The UK Climate Resilience Programme ran from 2019 to 2023

Adapting Environment Agency Incident Response for Climate Resilience

This is an Embedded Researcher project; click here to find out more about the scheme and a summary of the projects. 

This project aims to characterise and quantify Environment Agency flood and drought incident response activity in our current climate, as well as to understand the implications for capacity required in future climates.


The Environment Agency is responsible for responding to flood and drought emergencies. Major incidents already number approximately 80 per year but a changing climate is expected to alter the frequency and pattern of incidents.

The Environment Agency needs to plan and prepare for these changes. However, there is currently limited national quantification of the current size, frequency and pattern of incident response or how this is likely to change in the future. This project addresses that gap by producing a series of outputs that will help inform the Environment Agency’s incident response strategy.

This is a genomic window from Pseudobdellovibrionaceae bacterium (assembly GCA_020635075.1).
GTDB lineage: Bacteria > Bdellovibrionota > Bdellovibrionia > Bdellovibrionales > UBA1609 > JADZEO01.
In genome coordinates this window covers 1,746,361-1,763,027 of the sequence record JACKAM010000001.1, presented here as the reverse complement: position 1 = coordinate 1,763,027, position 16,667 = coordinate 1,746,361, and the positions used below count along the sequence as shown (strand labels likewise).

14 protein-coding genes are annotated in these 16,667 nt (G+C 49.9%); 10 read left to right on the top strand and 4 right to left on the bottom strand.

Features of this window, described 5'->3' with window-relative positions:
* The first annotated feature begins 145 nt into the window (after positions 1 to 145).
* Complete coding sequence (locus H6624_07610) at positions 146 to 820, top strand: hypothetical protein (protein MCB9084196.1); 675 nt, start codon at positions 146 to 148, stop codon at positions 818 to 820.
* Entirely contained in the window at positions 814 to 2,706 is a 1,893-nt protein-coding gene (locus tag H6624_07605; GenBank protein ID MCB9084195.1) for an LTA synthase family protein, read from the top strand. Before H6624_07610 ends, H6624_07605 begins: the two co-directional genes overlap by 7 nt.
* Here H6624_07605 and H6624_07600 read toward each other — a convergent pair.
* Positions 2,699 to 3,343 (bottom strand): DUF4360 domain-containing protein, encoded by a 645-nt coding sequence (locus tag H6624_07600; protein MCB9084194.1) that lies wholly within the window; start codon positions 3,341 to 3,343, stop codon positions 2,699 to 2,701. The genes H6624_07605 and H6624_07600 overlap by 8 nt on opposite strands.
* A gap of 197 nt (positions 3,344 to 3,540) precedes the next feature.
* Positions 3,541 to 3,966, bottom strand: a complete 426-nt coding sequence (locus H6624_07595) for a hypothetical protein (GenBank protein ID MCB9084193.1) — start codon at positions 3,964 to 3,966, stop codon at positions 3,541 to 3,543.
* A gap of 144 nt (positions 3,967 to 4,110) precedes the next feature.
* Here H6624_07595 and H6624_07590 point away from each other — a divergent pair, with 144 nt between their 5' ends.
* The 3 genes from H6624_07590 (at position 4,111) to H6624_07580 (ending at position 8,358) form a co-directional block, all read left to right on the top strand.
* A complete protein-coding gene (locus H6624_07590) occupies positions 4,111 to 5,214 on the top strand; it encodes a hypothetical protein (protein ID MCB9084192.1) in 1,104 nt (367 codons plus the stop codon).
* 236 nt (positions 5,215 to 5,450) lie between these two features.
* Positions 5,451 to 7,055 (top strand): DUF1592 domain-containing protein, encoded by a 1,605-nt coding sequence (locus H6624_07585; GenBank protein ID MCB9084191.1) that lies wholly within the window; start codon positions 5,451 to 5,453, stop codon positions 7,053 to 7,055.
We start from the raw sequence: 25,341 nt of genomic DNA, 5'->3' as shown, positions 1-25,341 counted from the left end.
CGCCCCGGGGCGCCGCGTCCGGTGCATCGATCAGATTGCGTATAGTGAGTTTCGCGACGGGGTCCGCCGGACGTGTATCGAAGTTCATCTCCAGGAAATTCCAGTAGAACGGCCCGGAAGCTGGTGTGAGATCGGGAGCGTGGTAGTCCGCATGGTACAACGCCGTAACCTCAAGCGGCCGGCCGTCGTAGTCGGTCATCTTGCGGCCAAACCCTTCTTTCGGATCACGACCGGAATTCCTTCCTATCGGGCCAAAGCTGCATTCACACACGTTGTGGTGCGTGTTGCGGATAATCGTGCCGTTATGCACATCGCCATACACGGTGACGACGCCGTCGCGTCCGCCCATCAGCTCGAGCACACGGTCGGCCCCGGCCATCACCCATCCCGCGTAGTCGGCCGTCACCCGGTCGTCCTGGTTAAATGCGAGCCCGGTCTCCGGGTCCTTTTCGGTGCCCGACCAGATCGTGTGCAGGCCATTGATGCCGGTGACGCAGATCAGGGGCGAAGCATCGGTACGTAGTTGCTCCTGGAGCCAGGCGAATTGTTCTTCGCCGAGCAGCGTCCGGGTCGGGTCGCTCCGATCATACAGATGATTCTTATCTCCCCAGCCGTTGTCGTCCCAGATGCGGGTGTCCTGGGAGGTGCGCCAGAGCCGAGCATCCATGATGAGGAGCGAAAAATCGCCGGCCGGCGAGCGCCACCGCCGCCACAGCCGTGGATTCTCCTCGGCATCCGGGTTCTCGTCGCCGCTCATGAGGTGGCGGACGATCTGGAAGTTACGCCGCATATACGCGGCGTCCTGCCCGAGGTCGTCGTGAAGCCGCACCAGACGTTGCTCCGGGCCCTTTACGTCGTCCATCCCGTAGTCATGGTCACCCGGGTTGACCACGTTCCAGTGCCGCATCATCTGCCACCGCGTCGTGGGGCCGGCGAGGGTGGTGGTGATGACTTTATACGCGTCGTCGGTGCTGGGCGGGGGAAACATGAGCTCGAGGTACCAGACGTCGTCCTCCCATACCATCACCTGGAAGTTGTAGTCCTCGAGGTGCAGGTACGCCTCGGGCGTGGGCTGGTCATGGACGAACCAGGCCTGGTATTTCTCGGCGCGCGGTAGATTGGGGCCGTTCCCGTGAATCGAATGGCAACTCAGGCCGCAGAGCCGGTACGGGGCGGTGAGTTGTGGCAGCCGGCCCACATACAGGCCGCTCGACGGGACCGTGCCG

This project will partner Dr Elizabeth Lewis from Newcastle University with the Environment Agency.  As the Environment Agency develops its incident response strategy, there may be changes in its internal structure and work patterns, as well as how it works with other national response organisations. By being embedded in the Environment Agency for the duration of this project, Dr Lewis will have much greater understanding of how proposed strategic developments can be delivered.

Additional to the project partnership, it is anticipated that the outputs of this project will benefit others working in climate resilience, including Local Flood Authorities, Defra, water companies and academics.


The principle outputs of this project will be:

  • A report on achieving climate resilient incident response under future climates
  • National statistics of incident response
  • A set of regional hydrological thresholds that trigger incident response
  • Projections of future flood and drought incident repsonse frequencies.


Image: Bradford, 2015. Unsplash.